Impossibilities in Fundraising

Kurt Jostes
When I joined RAI Ministries in New Orleans in 2007, the organization, formed in response to Hurricane Katrina, was less than two years old. Initial funding in the form of a $5 million one-time grant from the Lutheran Church-Missouri Synod was being spent at a rate of over $2 million a year. Part of my job offer was the up-front acknowledgement that the organization might not exist past a year or two. Just coming out of college and sold on the mission, I was ready for an adventure.
The primary work of RAI Ministries centres on the operation of Camp Restore, located in a converted elementary school building in New Orleans East. Here we provide housing, meals and project coordination for more than 3,000 volunteers a year from across the U.S. and around the world. During their week-long stays, they serve with local New Orleans nonprofits in a wide range of roles, including continued efforts to restore flood-damaged homes.
When I arrived, RAI was also operating three more programs in addition to Camp Restore while subsidizing the costs of another volunteer camp. The traditional donor-giving-potential formulas projected we’d raise less than 10% of our annual operating budget from our small list of donors in a best-case scenario. Something had to change quickly, whether we liked it or not.

Not surprisingly, we did not suddenly discover thousands of new donors who immediately contributed millions to the cause. Nor did we apply for and successfully receive millions of dollars in general-operations grant funding. Yet here we are, in 2014, blessed to be welcoming our 25,000th volunteer to Camp Restore early next year.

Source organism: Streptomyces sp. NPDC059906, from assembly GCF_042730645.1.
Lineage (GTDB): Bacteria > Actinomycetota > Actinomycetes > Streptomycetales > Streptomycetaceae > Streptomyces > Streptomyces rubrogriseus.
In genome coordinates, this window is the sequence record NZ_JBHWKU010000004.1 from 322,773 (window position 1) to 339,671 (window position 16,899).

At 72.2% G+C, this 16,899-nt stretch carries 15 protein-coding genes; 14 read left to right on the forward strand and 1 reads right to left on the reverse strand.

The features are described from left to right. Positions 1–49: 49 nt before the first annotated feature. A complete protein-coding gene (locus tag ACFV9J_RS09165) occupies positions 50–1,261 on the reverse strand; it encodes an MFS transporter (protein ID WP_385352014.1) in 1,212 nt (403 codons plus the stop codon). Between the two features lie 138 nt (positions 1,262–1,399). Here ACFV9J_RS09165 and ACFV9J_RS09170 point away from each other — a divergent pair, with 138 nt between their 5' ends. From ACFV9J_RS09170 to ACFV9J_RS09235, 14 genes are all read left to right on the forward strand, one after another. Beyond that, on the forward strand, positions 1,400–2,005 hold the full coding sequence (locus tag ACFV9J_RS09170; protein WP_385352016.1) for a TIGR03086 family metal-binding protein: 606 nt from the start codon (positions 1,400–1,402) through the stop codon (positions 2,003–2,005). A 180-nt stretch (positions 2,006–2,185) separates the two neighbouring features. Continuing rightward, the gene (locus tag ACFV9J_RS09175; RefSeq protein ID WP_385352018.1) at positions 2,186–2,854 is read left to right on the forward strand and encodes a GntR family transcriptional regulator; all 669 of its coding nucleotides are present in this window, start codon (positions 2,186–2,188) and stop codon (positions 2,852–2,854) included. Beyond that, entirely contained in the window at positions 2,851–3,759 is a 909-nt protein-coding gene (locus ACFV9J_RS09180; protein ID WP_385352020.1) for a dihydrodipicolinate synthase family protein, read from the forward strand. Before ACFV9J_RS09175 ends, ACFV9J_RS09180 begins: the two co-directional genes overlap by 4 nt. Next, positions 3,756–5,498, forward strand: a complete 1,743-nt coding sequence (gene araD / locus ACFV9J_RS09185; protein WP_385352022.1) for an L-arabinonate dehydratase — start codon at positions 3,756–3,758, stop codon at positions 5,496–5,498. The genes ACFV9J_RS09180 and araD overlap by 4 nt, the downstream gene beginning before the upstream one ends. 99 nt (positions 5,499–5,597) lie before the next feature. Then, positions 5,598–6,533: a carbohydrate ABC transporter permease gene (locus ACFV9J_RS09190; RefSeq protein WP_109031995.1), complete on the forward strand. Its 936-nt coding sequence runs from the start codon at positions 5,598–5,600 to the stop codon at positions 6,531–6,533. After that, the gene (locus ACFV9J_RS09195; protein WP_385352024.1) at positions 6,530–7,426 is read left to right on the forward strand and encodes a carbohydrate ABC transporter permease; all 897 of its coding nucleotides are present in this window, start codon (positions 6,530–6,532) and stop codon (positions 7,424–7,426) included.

Long story short, between 2008 and 2011 we divested of everything except Camp Restore, which we heavily streamlined. Jim Collins’ Hedgehog Concept in Good to Great was incredibly helpful as we sought to define what we were passionate about, best at, and what drove our economic engine.

How we managed to make and survive the immense change between 2008 to 2011 is a much, much longer story that is probably more appropriately suited for a theological discussion about faith and the grace of God.

But I do know that a focused and compelling mission and vision are absolutely necessary to hold on to while riding the roller coaster. If they aren’t there, find them before you get on!

Today, in essence we operate much like a college or university. Similar to tuition and room and board, we charge $40 per day per volunteer. This covers the vast majority of our general operational costs.

For capital projects, including the complete restoration of a church facility in the Lower Ninth Ward, the establishment of a commercial kitchen building, and a housing expansion at Camp Restore, we’ve conducted classic capital campaigns – something we simply couldn’t achieve in 2007 but are now successful at after a decade’s worth of relationship-building with donors, volunteer alumni and grant-making entities.

In summary, when facing impossible fundraising situations, they’re probably just that – impossible – and the problems and solutions may likely be outside of the fundraising field. But if you have a mission/vision worth fighting for, work to help your organization find and connect with its bedrock, and begin building from there using best practices.

For more on Camp Restore please visit: www.camprestore.org

Kurt Jostes is the Director of Advancement for RAI Ministries, Inc. and lives in New Orleans with his wife, Rebecca. A member of the Association of Lutheran Development Executives (ALDE) and a Kellogg Fellow, Jostes graduated from Concordia University-Nebraska in 2007 and was named its Young Alumnus of the Year in 2012.

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